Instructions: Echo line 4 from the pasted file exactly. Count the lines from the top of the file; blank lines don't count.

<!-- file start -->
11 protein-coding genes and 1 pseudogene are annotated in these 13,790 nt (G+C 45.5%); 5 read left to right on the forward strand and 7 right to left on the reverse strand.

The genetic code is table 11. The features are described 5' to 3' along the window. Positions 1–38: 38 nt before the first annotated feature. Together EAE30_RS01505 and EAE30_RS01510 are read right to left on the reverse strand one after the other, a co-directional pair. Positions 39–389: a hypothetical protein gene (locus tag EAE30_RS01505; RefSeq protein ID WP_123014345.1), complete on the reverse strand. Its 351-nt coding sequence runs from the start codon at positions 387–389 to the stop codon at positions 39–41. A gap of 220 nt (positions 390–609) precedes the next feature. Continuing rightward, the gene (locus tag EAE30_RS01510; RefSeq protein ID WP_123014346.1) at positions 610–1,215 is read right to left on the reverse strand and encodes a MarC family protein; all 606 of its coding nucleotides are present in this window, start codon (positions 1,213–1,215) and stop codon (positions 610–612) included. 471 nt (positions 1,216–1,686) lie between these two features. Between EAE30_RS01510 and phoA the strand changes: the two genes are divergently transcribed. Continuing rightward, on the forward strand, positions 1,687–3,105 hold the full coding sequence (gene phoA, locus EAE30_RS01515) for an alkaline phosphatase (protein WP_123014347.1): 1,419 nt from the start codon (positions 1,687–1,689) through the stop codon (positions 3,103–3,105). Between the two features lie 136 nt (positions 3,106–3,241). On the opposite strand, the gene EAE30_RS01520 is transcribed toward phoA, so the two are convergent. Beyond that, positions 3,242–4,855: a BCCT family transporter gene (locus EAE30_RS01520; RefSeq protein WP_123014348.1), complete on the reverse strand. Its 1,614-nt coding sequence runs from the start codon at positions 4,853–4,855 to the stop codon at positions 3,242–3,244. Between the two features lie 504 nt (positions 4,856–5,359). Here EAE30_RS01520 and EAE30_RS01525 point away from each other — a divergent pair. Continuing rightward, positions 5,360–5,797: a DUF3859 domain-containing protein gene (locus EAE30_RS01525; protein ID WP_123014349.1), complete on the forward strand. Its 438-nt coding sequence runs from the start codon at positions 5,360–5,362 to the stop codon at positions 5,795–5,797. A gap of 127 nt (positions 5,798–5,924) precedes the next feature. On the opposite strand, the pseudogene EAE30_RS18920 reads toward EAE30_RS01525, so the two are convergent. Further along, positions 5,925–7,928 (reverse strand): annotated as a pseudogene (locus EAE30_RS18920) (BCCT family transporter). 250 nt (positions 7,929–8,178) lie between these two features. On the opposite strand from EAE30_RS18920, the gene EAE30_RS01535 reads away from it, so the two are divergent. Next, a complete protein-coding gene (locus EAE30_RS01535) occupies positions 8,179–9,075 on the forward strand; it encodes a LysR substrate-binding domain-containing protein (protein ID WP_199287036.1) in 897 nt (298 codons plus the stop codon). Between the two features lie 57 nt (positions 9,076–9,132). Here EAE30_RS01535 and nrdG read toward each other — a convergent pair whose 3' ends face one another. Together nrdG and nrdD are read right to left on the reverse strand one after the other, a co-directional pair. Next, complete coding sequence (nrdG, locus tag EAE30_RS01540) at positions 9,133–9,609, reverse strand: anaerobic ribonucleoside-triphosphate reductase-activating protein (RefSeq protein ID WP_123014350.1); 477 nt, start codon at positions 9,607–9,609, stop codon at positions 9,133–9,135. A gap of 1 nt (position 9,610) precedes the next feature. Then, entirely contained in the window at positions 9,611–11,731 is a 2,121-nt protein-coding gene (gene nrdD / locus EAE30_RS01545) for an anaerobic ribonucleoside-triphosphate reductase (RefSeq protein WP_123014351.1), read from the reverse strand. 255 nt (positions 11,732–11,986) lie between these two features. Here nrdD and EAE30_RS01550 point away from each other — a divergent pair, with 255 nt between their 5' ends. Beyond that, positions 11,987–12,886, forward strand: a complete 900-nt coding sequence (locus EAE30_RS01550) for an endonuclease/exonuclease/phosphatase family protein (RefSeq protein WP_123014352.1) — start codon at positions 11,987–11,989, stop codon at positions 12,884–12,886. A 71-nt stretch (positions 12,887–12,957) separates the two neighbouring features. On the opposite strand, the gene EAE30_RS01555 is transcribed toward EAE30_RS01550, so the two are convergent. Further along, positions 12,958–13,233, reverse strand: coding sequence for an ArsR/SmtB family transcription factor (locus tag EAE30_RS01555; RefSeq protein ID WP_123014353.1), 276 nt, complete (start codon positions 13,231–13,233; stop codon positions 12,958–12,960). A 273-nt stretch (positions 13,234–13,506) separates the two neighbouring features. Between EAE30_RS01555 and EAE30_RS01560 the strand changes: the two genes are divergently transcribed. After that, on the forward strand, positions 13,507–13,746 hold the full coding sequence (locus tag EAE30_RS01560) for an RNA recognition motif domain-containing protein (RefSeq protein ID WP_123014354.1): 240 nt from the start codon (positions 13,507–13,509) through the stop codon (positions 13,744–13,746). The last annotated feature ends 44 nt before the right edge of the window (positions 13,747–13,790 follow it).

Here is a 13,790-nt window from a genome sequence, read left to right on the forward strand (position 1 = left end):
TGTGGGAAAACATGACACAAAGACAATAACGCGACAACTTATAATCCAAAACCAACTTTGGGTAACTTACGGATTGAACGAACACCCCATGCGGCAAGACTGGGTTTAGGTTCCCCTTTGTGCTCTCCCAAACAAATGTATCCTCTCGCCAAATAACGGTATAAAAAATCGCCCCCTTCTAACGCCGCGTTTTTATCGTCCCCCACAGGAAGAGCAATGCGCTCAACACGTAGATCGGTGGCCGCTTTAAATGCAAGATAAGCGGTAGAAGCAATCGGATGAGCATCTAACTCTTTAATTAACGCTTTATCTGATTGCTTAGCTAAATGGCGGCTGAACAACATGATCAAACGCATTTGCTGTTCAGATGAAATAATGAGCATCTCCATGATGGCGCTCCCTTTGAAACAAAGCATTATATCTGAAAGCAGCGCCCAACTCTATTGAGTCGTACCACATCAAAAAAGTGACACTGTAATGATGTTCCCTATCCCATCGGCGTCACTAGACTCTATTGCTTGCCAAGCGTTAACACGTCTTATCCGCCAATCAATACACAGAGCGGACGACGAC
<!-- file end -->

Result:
TGTGGGAAAACATGACACAAAGACAATAACGCGACAACTTATAATCCAAAACCAACTTTGGGTAACTTACGGATTGAACGAACACCCCATGCGGCAAGACTGGGTTTAGGTTCCCCTTTGTGCTCTCCCAAACAAATGTATCCTCTCGCCAAATAACGGTATAAAAAATCGCCCCCTTCTAACGCCGCGTTTTTATCGTCCCCCACAGGAAGAGCAATGCGCTCAACACGTAGATCGGTGGCCGCTTTAAATGCAAGATAAGCGGTAGAAGCAATCGGATGAGCATCTAACTCTTTAATTAACGCTTTATCTGATTGCTTAGCTAAATGGCGGCTGAACAACATGATCAAACGCATTTGCTGTTCAGATGAAATAATGAGCATCTCCATGATGGCGCTCCCTTTGAAACAAAGCATTATATCTGAAAGCAGCGCCCAACTCTATTGAGTCGTACCACATCAAAAAAGTGACACTGTAATGATGTTCCCTATCCCATCGGCGTCACTAGACTCTATTGCTTGCCAAGCGTTAACACGTCTTATCCGCCAATCAATACACAGAGCGGACGACGAC